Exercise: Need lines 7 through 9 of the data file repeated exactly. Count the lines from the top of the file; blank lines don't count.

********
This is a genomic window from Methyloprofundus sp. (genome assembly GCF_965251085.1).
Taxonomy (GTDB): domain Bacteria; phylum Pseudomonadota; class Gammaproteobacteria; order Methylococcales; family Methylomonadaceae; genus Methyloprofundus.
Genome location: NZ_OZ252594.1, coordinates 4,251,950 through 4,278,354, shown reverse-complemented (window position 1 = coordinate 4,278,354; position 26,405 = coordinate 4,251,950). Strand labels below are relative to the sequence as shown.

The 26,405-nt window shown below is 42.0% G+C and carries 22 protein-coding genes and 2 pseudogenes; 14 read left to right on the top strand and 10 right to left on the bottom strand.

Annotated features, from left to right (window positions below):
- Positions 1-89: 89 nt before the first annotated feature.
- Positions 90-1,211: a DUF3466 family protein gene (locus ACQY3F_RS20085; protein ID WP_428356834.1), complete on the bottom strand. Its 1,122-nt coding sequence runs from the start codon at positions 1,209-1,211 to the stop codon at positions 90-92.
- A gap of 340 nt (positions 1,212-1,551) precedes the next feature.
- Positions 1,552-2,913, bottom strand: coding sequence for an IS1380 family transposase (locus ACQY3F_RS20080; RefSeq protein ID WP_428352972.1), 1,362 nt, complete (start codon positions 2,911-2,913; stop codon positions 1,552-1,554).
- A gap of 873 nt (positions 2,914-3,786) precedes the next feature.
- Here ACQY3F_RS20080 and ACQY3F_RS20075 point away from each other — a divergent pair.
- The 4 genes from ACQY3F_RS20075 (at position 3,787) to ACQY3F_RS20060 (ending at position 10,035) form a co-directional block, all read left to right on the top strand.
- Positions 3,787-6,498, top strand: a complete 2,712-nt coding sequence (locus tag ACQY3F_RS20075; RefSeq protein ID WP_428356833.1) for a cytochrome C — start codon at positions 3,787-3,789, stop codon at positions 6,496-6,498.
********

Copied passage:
- Positions 90-1,211: a DUF3466 family protein gene (locus ACQY3F_RS20085; protein ID WP_428356834.1), complete on the bottom strand. Its 1,122-nt coding sequence runs from the start codon at positions 1,209-1,211 to the stop codon at positions 90-92.
- A gap of 340 nt (positions 1,212-1,551) precedes the next feature.
- Positions 1,552-2,913, bottom strand: coding sequence for an IS1380 family transposase (locus ACQY3F_RS20080; RefSeq protein ID WP_428352972.1), 1,362 nt, complete (start codon positions 2,911-2,913; stop codon positions 1,552-1,554).